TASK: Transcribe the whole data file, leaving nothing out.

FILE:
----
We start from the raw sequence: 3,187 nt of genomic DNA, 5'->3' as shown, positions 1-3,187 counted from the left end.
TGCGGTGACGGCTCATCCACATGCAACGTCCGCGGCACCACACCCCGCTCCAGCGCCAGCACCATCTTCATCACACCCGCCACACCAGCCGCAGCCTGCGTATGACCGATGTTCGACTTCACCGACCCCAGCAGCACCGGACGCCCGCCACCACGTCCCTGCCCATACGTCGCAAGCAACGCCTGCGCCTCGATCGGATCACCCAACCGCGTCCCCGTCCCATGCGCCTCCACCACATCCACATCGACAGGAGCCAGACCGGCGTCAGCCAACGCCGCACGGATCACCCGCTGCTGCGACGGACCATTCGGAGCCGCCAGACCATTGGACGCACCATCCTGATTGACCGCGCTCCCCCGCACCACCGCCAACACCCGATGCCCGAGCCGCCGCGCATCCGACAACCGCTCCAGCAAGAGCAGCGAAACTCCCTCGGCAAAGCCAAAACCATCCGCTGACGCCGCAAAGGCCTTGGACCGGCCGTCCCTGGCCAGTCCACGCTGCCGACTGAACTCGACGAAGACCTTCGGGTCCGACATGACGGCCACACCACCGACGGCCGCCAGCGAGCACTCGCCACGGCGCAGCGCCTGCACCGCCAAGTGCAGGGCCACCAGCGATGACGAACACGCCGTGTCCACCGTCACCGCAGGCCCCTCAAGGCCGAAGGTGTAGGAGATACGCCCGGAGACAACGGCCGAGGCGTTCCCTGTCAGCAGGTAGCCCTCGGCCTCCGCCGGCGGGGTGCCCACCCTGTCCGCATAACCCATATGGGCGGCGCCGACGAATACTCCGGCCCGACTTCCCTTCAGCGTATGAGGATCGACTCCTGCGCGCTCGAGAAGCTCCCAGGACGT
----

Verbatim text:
We start from the raw sequence: 3,187 nt of genomic DNA, 5'->3' as shown, positions 1-3,187 counted from the left end.
TGCGGTGACGGCTCATCCACATGCAACGTCCGCGGCACCACACCCCGCTCCAGCGCCAGCACCATCTTCATCACACCCGCCACACCAGCCGCAGCCTGCGTATGACCGATGTTCGACTTCACCGACCCCAGCAGCACCGGACGCCCGCCACCACGTCCCTGCCCATACGTCGCAAGCAACGCCTGCGCCTCGATCGGATCACCCAACCGCGTCCCCGTCCCATGCGCCTCCACCACATCCACATCGACAGGAGCCAGACCGGCGTCAGCCAACGCCGCACGGATCACCCGCTGCTGCGACGGACCATTCGGAGCCGCCAGACCATTGGACGCACCATCCTGATTGACCGCGCTCCCCCGCACCACCGCCAACACCCGATGCCCGAGCCGCCGCGCATCCGACAACCGCTCCAGCAAGAGCAGCGAAACTCCCTCGGCAAAGCCAAAACCATCCGCTGACGCCGCAAAGGCCTTGGACCGGCCGTCCCTGGCCAGTCCACGCTGCCGACTGAACTCGACGAAGACCTTCGGGTCCGACATGACGGCCACACCACCGACGGCCGCCAGCGAGCACTCGCCACGGCGCAGCGCCTGCACCGCCAAGTGCAGGGCCACCAGCGATGACGAACACGCCGTGTCCACCGTCACCGCAGGCCCCTCAAGGCCGAAGGTGTAGGAGATACGCCCGGAGACAACGGCCGAGGCGTTCCCTGTCAGCAGGTAGCCCTCGGCCTCCGCCGGCGGGGTGCCCACCCTGTCCGCATAACCCATATGGGCGGCGCCGACGAATACTCCGGCCCGACTTCCCTTCAGCGTATGAGGATCGACTCCTGCGCGCTCGAGAAGCTCCCAGGACGT